All this being said, there is no real harm in using lower powers--you will get a wider fov and this may be great for viewing certain objects, such as the Pleiades. Just be aware that you are throwing some light away.

A final consideration is that very low powers used in conjunction with an obstructed telescope can cause the appearance of a shadow in the middle of the fov when looking at the Moon. It's a mystery to me why this only happens at very low powers but it does.

JimC

#4 gpelf

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Posted 30 January 2013 - 08:05 PM

It depends on your pupil size during dark adaption.
Younger folks typically have around a 7mm size, As we age (Like me) around 5mm, This will dictate your answer.
Go to Stellafanes website and in the mirror making area they have a telescope calculator where you can enter your scope parameters, including pupil size, and it will give you your answer.

Clear Skies,
Greg

#5 Mirzam

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Posted 30 January 2013 - 08:20 PM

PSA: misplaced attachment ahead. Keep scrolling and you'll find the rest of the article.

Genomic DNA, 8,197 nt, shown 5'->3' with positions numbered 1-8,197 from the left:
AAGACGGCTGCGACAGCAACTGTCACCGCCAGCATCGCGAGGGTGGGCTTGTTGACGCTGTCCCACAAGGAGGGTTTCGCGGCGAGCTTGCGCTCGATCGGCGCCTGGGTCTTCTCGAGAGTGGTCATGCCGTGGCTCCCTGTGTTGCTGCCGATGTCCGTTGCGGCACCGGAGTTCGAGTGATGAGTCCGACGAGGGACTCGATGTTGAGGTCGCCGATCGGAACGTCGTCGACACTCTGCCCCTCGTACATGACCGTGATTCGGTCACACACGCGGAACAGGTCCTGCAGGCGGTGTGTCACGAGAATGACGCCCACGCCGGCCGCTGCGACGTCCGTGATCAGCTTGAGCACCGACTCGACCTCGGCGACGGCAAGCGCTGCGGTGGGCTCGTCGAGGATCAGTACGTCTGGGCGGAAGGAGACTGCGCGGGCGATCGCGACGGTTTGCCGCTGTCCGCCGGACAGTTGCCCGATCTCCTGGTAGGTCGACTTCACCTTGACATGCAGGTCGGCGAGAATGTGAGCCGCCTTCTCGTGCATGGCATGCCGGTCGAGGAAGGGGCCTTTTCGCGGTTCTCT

Of course the other way to get wide field views without throwing any light away is to invest in a wide field eyepiece, such as a Nagler or Ethos. To make an appropriate choice figure out the eyepiece focal length that gives your telescope an exit pupil of 7 mm or less. As mentioned above this would be any eyepiece of 32 mm focal length or less.

Then divide the apparent fov of your candidate eyepiece by the magnification that your scope will yeild when using the eyepieces. This gives the "true" field of view.

For example, a 31 mm Nagler (which like all Naglers has an 82 degree apparent fov) would give a magnification of 53x. The true field of view would be 82/53 or 1.54 degrees--pretty nice!

Another example, a 21 mm Ethos (which like all Ethoi has a 100 degree apparent fov) would yeild 78.6x and a 1.27 degree true fov. The higher power may be advantageous despite the slightly narrower fov because the sky background will be reduced a bit.